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alancing her personal life with her career might never have been as challenging for Monica Wright as it was in mid-September. Shortly after beginning her ninth season as Otterbein University women’s volleyball coach, Wright was away from her team—normally the last thing she would want to happen. While the Cardinals were winning all four of their matches Sept. 11 and 12 at the Catholic University of America Tournament in Washington, D.C., Wright stayed back in Westerville with the junior varsity team, talking strategy over the phone as graduate assistant Dee Glass coached the varsity squad. It was a necessary decision considering she was in the final month of pregnancy with her first child. She gave birth to a son, Warren Wright IV, on Sept. 19 and was back coaching Sept. 23 when the Cardinals faced Heidelberg University in an Ohio Athletic Conference match. “I don’t want to take off for two weeks,” Wright said several days before the baby was born. “(I’m planning to) be at practice and games for the rest of the season. The girls are excited. I have 20some babysitters lined up, so that makes things easier.” Wright never has let complex situations slow her down. She took over a program in 2007 that previously had struggled to find consistent success, and has become the most successful coach in Otterbein women’s volleyball history. The Cardinals made the NCAA Division III tournament each year from 2010-13 and opened this season by winning seven of their first nine matches. Wright, a 2001 Newark Catholic High School graduate, moved to Westerville when she took over at Otterbein for her first head-coaching job. She has lived in the Uptown area the last three years. Her husband, Bobby Wright, is a 2007 Otterbein graduate. They’ve been married since December 2014. “My husband is a graduate of here and we joke that he loves this place more than I do,” Wright says. “He likes me working at Otterbein almost more than I do.” In late August, Cardinals players held a baby shower for their coach. “I look forward to bringing this new baby into such a great community of support. My family, as well as my husband’s family, are extremely supportive and they’re both local, and everything about the Otterbein community makes me more excited to have this baby, especially since we live a block away.”

A Competitive Background Although Wright grew up playing a number of sports, her focus began to turn to volleyball in high school. Being part of a Newark Catholic program with a history of success had a big influence on that decision. The Green Wave has won eight state championships in volleyball and was state runnerup when Wright was a freshman in 1997. The team also made it to a state semifinal with Wright, whose maiden name is McDonald, when she was an outside hitter during her junior season in 1999. Newark Catholic’s current coach, Jeri Helfer, took over in 2000 during Wright’s senior season. Wright’s roots in Westerville go back even further, however. She grew up competing for the Westerville Volleyball Club under former Westerville South High School coach Bob Price. “My junior year we made it to the final four, so that was exciting,” Wright says. “I actually only played varsity there my junior and senior years. They were really, really good when I was there and I was kind of a late developer. I was (5-foot-4) for a long time.” Her sister, 2006 Newark Catholic graduate Meredith McDonald, helped the Green Wave win its last state title in 2004. “My little sister does have a championship ring and she actually works at Newark Catholic, so that’s a little bit of a source of tension,” Wright says with a laugh. Wright has two other siblings. Younger brother Stephen McDonald, a 2004 Newark Catholic graduate, competed in football, wrestling and track before playing football for the University of Dayton. He’s now defensive coordinator for the Kettering Fairmont High School football team. “Newark Catholic in and of itself has a culture of discipline, a culture of winning and I think it keeps young kids interested and motivated,” Wright says. “The success is addictive maybe, so I attribute it to the intensity of the programs we grew up with. That’s when more of the focus (in girls volleyball) was on high school than on club. Most of my love of the game came through high school athletics. “The most important thing was that my parents really never pushed us. We were always playing for ourselves when we were younger. My brother and I chose to continue on (to college), and I really think it was great parenting, which is why I’m not burnt out. I was practicing because I wanted to.”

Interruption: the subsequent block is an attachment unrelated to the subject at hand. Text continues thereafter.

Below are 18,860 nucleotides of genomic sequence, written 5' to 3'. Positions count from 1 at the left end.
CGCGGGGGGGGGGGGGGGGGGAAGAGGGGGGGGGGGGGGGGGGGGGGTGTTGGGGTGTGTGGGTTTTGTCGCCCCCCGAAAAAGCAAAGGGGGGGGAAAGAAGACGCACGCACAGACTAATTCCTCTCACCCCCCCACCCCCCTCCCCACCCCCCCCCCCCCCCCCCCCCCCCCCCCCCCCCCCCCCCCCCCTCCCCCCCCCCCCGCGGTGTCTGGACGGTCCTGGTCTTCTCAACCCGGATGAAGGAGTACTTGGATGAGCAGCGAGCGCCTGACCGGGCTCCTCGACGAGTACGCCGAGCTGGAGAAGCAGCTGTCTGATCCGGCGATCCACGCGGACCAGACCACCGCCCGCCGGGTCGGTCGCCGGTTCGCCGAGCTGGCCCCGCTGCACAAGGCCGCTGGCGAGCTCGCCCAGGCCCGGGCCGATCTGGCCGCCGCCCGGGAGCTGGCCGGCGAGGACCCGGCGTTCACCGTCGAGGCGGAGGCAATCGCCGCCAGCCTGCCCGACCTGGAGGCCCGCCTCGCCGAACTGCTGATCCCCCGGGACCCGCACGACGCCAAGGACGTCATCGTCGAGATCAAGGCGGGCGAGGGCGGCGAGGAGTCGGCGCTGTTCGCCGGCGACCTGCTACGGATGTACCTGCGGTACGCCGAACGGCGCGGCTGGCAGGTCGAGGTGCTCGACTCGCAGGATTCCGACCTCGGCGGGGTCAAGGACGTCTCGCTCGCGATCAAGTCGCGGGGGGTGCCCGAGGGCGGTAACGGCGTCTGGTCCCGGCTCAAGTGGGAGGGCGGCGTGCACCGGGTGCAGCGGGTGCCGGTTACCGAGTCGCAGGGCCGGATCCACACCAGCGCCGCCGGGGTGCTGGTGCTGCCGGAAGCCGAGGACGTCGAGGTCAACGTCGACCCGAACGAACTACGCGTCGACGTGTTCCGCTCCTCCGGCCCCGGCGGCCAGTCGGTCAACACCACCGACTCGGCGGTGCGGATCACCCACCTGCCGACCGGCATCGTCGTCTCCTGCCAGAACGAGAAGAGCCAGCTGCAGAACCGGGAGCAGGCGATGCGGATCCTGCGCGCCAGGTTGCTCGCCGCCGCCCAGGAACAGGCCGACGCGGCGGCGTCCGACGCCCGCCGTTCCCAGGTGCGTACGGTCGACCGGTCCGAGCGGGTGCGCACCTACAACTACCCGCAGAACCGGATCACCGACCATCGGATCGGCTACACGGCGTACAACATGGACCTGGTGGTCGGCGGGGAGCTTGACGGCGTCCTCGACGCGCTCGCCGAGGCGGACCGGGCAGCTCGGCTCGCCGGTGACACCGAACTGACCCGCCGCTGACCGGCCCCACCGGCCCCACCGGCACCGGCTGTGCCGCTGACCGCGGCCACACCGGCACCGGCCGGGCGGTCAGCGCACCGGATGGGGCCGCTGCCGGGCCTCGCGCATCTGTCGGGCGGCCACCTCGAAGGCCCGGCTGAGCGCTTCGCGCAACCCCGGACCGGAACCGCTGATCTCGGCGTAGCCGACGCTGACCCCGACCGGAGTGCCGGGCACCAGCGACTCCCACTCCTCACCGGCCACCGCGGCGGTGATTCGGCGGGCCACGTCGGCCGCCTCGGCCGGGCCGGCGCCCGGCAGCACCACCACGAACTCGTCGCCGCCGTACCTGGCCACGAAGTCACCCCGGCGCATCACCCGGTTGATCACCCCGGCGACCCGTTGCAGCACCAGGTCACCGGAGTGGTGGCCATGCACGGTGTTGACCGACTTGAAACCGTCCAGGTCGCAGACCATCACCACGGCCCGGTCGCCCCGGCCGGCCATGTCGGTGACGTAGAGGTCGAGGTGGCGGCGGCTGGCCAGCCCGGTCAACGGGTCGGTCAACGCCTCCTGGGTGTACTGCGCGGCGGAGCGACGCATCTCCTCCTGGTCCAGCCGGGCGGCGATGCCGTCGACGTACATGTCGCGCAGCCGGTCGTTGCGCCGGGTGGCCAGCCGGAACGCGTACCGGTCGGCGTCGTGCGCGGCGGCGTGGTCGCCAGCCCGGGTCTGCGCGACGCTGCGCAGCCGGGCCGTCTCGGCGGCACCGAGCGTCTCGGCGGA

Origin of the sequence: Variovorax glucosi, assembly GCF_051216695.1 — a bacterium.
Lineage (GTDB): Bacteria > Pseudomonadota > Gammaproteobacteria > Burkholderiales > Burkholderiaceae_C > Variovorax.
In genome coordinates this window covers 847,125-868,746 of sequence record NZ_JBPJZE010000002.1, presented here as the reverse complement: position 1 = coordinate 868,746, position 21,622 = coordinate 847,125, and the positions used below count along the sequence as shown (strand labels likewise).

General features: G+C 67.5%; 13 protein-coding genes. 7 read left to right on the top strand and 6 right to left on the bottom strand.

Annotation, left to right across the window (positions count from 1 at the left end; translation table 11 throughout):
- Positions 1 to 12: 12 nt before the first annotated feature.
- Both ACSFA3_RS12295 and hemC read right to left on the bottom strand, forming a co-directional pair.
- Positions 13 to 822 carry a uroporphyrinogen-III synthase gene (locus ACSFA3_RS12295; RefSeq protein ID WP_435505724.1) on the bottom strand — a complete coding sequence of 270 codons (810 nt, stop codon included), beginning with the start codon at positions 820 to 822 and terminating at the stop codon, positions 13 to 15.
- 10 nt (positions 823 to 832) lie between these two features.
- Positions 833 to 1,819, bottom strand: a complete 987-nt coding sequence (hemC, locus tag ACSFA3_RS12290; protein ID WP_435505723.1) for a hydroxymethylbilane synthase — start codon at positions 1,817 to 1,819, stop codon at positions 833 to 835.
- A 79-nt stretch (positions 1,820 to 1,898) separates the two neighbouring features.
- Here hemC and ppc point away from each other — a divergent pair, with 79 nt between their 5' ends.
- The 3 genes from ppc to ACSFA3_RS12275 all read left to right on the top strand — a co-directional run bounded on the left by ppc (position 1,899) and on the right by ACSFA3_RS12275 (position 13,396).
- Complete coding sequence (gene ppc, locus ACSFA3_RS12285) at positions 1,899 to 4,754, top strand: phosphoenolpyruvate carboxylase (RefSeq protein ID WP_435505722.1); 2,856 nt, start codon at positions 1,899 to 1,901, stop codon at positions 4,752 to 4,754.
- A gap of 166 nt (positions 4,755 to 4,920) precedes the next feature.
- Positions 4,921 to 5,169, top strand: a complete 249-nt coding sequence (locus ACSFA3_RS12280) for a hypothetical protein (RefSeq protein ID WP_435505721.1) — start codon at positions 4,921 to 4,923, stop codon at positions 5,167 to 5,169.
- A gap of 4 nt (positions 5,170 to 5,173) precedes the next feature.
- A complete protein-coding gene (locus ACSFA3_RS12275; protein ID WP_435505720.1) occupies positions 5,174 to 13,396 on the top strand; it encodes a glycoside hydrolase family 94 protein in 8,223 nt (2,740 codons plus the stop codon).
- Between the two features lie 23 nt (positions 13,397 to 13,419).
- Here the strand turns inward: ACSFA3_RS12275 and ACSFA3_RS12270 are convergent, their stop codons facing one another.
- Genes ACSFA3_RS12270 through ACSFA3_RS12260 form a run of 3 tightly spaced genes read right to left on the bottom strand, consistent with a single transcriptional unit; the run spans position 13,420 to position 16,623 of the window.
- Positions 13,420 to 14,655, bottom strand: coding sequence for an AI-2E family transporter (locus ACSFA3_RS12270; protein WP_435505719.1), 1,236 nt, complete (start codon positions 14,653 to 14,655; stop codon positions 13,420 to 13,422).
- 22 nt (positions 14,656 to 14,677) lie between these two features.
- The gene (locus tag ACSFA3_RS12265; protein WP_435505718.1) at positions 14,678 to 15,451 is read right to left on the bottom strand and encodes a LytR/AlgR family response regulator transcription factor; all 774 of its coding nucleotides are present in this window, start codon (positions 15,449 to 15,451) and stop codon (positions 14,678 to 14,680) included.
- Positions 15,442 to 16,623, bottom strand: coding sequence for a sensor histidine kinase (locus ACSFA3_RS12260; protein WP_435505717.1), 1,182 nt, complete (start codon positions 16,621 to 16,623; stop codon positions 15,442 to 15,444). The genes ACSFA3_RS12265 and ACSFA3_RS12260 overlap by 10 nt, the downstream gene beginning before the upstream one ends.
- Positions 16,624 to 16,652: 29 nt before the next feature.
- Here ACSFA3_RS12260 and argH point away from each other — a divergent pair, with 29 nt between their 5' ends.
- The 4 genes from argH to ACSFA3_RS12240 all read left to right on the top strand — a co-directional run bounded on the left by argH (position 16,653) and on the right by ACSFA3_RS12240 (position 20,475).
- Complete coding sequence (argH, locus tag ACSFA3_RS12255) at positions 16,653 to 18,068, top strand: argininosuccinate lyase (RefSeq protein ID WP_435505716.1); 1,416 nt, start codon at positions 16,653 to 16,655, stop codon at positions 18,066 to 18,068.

“She is super laid-back but she knows when to get down to business. She’s one of those people you can talk to.” senior Volleyball Player Kasey White

Finding Her Passion Wright had no idea when she began her college playing career at Wittenberg University that she’d

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By Jarrod Ulrey | Photos by Chris Parker

Westerville365 | Fall 2015

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Profile for The Columbus Dispatch

Westerville365 Fall 2015  

Westerville365 Fall 2015

Westerville365 Fall 2015  

Westerville365 Fall 2015